Key employment law changes from 6 April 2014 include power for tribunals to impose £5,000 fines on employers
04 April 2014
A number of key changes come into effect on 6 April 2014. They are:
- Power of employment tribunals to impose penalties on employers – In cases presented on or after 6 April 2014, the tribunal will have the power to impose financial penalties on employers who lose at tribunal. The fine will be between £500 - £5,000 and will be imposed where the employer has breached one or more of the claimant’s rights and there are “aggravating factors”. The term “aggravating factors” is not explained or defined but will probably be interpreted as referring to breaches involving unreasonable behaviour e.g. negligence or malice, and not to breaches due to a genuine mistake.
- Early conciliation to come into force – From 6 May 2014, workers who want to bring most types of claims will have to contact ACAS and receive an ‘Early Conciliation’ certificate before they will be allowed to do so. Neither the worker nor the employer will be required to participate in conciliation. The only requirement will be for the workers to contact ACAS and provide contact details for themselves and their employers. However, it may be a good opportunity for some employers to settle prospective claims at an early stage, or at the very least to obtain information about them at an early stage. From 6 April until 5 May 2014, early conciliation will be available but not mandatory. For detailed guidance about the early conciliation process and the practical implications for employers, click here.
- Abolition of statutory discrimination questionnaires – The rule requiring employers to provide an adequate response to statutory discrimination questionnaires or face adverse inferences being drawn by the tribunal will be abolished on 6 April 2014. A new “informal approach” is set out in ACAS guidance as an alternative to statutory discrimination questionnaires. The employer will not be under any legal obligation to answer questions, however, a tribunal may look at whether and how the employer has answered questions as a contributory factor when making their overall decision on the discrimination claim. In addition, a tribunal may order an employer to provide the requested information as part of legal proceedings, in any event.
- Employment tribunal fees increase – With effect from 6 April 2014, some claims which are currently mistakenly categorised as “Type A” claims will be recategorised as “Type B” claims, and so will attract a higher fee (for single claimants, £250 instead of £160 issue fee, and £950 instead of £230 hearing fee). The claims which will be recategorised as “Type B” claims are: Equal pay, sex equality in pension schemes, failure to inform or consult under TUPE, failure to allow compensatory rest under the Working Time Regulations 1998, and breach of the right to request time off for training. The same order which brings this change into effect will also correct errors concerning the definition of “excluded benefits” in relation to fee remissions.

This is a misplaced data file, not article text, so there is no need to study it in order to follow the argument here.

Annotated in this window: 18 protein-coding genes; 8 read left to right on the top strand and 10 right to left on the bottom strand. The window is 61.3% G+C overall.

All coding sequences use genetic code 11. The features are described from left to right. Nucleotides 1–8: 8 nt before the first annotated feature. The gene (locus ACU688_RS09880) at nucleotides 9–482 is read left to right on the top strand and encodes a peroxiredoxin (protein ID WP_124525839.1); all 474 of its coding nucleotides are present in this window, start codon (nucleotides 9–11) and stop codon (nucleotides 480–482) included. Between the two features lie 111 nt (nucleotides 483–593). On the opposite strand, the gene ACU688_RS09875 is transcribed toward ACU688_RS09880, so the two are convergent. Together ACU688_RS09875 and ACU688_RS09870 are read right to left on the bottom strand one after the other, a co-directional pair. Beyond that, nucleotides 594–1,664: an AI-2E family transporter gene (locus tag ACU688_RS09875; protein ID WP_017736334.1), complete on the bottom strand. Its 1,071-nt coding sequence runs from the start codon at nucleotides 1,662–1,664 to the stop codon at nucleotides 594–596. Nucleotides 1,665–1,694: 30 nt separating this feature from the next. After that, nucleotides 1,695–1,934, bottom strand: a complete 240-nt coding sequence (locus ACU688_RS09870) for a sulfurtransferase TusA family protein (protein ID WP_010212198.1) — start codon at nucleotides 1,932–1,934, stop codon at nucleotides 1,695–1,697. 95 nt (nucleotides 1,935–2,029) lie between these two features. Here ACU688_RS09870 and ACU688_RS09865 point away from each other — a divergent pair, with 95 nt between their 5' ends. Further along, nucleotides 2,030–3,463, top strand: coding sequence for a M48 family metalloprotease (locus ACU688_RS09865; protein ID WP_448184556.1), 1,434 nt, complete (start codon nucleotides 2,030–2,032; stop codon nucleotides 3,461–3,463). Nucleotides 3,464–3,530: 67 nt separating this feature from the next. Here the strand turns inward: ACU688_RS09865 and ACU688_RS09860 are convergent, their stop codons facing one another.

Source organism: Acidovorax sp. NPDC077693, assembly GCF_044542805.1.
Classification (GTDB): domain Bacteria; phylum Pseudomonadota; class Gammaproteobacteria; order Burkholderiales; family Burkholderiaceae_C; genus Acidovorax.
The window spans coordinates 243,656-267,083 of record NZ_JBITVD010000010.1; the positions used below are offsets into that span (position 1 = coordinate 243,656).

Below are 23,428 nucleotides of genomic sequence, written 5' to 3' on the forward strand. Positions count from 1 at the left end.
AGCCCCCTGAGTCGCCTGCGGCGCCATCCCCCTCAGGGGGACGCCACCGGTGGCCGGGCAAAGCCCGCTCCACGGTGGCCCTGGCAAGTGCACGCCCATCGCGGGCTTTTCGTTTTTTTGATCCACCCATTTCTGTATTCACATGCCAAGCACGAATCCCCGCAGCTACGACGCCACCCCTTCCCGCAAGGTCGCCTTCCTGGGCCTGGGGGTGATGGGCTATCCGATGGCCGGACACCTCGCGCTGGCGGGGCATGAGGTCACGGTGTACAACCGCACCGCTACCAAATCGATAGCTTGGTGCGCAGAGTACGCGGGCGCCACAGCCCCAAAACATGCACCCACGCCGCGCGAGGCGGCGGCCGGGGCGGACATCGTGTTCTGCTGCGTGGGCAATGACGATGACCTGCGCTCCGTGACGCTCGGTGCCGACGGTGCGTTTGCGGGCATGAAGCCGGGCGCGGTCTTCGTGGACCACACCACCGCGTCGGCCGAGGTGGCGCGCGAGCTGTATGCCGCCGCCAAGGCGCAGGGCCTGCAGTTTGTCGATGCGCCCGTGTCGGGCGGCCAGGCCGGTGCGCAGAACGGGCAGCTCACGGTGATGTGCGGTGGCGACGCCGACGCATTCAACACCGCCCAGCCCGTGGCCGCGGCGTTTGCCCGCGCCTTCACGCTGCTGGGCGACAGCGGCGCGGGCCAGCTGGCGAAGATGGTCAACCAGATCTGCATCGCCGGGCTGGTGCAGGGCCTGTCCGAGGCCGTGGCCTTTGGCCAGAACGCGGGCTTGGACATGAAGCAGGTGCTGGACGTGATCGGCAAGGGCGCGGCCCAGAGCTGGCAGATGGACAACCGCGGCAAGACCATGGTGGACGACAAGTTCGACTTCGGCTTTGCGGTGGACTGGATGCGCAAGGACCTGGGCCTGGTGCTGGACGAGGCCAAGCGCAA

- Maximum compensatory award increase – In cases where the effective date of termination falls on or after 6 April 2014, the maximum compensatory award for unfair dismissal will be increased from £74,200 to £76,574 (or 52 weeks’ gross pay, whichever is lower).
- Statutory maternity, paternity and adoption pay, sick pay and the cap on “a week’s pay” increase – From 6 April 2014, the prescribed rate for statutory maternity, paternity and adoption pay and maternity allowance will increase from £136.78 per week to £138.18 per week. For sick days after 6 April 2014, statutory sick pay will increase from £86.70 per week to £87.55 per week. The statutory limit on a gross week’s pay will increase from £450 to £464.
- Abolition of the Percentage Threshold Scheme – The Percentage Threshold Scheme will be abolished from 6 April 2014. This enabled employers to reclaim statutory sick pay from HMRC where the total statutory sick pay paid in a month exceeded 13% of the worker’s Class 1 National Insurance contributions for that month.
- Abolition of the SSP record-keeping obligations – With effect from 6 April 2014, employers will not longer be obliged to keep specified records of dates of sickness and statutory sick pay payments. The current rule obliges employers to keep such records for at least three years after the end of the tax year to which they relate.
- Increased penalty for employing illegal workers – With effect from 6 April 2014, the maximum civil penalty for employers who are found to have employed adults who are subject to immigration control but who do not have the right to work in the UK will be increased from £10,000 to £20,000.
- Changes to TUPE: post-transfer pension contributions – From 6 April 2014, transferee employers will have the option of matching the transferor’s level of employee pension contributions into a defined contribution scheme, even if the are less than the current minimum of 6%.
- Whistleblowing – MP’s added to list of “prescribed persons” – With effect from 6 April 2014, the category of “prescribed persons” to whom a whistleblower may, under certain circumstances, make a protected disclosure will be extended to include members of the House of Commons (MPs) in England, Scotland and Wales. To date, all prescribed persons have been prescribed in respect of certain matters only (e.g. transport, and healthcare and social services). However, MPs will be prescribed persons in respect of any matter for which any other person is a “prescribed person” (i.e. across all matters).
Clarkslegal, specialist Employment lawyers in London, Reading and throughout the Thames Valley.
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